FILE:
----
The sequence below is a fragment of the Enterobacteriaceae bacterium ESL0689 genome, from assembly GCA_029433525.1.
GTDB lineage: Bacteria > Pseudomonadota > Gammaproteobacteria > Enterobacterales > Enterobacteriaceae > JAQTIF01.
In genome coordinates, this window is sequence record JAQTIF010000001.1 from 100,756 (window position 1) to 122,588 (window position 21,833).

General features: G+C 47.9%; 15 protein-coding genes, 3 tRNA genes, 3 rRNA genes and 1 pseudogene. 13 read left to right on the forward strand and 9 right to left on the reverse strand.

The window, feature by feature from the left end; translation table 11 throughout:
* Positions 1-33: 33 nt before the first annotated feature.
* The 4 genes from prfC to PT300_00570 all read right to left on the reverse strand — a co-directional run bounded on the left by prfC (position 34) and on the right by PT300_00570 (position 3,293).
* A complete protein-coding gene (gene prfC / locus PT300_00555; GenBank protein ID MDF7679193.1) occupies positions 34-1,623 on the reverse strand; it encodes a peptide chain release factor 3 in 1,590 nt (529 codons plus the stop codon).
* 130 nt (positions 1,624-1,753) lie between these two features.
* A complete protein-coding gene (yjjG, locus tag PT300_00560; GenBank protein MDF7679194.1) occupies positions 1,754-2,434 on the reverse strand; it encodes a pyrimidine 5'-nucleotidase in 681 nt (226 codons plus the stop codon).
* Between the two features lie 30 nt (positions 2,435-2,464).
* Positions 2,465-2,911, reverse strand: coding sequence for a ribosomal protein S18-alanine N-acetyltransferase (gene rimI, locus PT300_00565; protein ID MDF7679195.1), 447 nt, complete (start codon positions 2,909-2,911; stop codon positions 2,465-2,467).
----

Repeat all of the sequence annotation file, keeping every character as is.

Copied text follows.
The sequence below is a fragment of the Enterobacteriaceae bacterium ESL0689 genome, from assembly GCA_029433525.1.
GTDB lineage: Bacteria > Pseudomonadota > Gammaproteobacteria > Enterobacterales > Enterobacteriaceae > JAQTIF01.
In genome coordinates, this window is sequence record JAQTIF010000001.1 from 100,756 (window position 1) to 122,588 (window position 21,833).

General features: G+C 47.9%; 15 protein-coding genes, 3 tRNA genes, 3 rRNA genes and 1 pseudogene. 13 read left to right on the forward strand and 9 right to left on the reverse strand.

The window, feature by feature from the left end; translation table 11 throughout:
* Positions 1-33: 33 nt before the first annotated feature.
* The 4 genes from prfC to PT300_00570 all read right to left on the reverse strand — a co-directional run bounded on the left by prfC (position 34) and on the right by PT300_00570 (position 3,293).
* A complete protein-coding gene (gene prfC / locus PT300_00555; GenBank protein ID MDF7679193.1) occupies positions 34-1,623 on the reverse strand; it encodes a peptide chain release factor 3 in 1,590 nt (529 codons plus the stop codon).
* 130 nt (positions 1,624-1,753) lie between these two features.
* A complete protein-coding gene (yjjG, locus tag PT300_00560; GenBank protein MDF7679194.1) occupies positions 1,754-2,434 on the reverse strand; it encodes a pyrimidine 5'-nucleotidase in 681 nt (226 codons plus the stop codon).
* Between the two features lie 30 nt (positions 2,435-2,464).
* Positions 2,465-2,911, reverse strand: coding sequence for a ribosomal protein S18-alanine N-acetyltransferase (gene rimI, locus PT300_00565; protein ID MDF7679195.1), 447 nt, complete (start codon positions 2,909-2,911; stop codon positions 2,465-2,467).